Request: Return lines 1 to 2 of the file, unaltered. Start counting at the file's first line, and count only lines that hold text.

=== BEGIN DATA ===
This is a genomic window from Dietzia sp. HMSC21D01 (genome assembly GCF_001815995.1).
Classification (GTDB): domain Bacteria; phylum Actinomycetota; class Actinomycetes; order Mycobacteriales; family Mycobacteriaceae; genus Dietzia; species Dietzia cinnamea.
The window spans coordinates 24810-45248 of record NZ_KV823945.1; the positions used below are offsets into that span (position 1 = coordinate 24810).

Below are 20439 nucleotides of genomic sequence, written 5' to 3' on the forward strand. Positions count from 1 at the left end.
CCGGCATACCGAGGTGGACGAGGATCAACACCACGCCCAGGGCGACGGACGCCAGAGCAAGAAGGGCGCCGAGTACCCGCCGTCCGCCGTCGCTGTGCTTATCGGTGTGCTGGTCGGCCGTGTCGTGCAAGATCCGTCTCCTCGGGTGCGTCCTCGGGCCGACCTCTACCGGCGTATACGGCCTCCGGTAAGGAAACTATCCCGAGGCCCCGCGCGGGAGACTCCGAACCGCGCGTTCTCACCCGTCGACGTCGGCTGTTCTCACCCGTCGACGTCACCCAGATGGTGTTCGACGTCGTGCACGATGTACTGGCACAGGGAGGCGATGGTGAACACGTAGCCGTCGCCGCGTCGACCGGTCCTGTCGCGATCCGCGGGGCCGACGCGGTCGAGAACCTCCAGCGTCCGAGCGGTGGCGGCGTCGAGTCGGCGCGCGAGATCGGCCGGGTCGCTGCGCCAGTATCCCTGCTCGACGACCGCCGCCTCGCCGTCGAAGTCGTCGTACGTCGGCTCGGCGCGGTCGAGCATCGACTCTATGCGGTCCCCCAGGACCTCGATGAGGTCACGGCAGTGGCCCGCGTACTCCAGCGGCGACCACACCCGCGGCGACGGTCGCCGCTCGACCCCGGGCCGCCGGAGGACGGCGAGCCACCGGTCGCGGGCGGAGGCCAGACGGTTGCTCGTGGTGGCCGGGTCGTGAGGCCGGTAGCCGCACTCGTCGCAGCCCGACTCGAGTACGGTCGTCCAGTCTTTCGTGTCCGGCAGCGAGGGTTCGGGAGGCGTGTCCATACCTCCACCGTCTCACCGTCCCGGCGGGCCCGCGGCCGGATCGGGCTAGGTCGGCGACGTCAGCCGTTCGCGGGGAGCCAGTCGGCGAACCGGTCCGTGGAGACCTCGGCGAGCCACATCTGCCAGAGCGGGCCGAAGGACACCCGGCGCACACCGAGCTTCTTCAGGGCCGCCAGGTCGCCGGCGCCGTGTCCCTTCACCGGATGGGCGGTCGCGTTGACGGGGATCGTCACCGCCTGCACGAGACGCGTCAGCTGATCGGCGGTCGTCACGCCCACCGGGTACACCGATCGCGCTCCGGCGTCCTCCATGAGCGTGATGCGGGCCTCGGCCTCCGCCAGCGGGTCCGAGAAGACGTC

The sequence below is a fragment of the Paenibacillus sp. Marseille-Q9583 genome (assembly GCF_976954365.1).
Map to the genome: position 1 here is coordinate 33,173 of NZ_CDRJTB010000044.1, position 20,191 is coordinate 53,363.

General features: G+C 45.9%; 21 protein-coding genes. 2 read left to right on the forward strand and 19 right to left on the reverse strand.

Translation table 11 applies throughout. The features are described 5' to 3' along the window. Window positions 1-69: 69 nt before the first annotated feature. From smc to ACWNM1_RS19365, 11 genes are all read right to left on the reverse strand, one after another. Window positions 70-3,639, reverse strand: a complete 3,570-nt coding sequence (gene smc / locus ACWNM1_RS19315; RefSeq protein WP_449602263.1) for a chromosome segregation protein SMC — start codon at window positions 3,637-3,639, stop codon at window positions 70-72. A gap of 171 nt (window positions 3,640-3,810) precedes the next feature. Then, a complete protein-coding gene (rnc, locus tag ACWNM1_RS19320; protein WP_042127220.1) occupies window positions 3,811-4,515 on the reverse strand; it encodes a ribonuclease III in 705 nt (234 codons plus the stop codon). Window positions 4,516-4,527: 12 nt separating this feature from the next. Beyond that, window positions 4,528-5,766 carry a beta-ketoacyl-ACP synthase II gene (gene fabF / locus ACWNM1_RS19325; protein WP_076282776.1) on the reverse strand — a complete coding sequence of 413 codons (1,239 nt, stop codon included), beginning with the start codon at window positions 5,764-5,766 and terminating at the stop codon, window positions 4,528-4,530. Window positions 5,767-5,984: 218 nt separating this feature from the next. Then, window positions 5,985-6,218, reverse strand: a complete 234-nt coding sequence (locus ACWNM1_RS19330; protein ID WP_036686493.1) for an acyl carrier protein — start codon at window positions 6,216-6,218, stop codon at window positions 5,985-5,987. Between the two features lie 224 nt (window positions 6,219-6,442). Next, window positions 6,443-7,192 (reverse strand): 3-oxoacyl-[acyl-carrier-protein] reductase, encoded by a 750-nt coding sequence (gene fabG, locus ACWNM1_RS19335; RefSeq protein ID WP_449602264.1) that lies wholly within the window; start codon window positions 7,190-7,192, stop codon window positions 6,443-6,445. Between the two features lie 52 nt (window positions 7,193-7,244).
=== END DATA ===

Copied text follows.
This is a genomic window from Dietzia sp. HMSC21D01 (genome assembly GCF_001815995.1).
Classification (GTDB): domain Bacteria; phylum Actinomycetota; class Actinomycetes; order Mycobacteriales; family Mycobacteriaceae; genus Dietzia; species Dietzia cinnamea.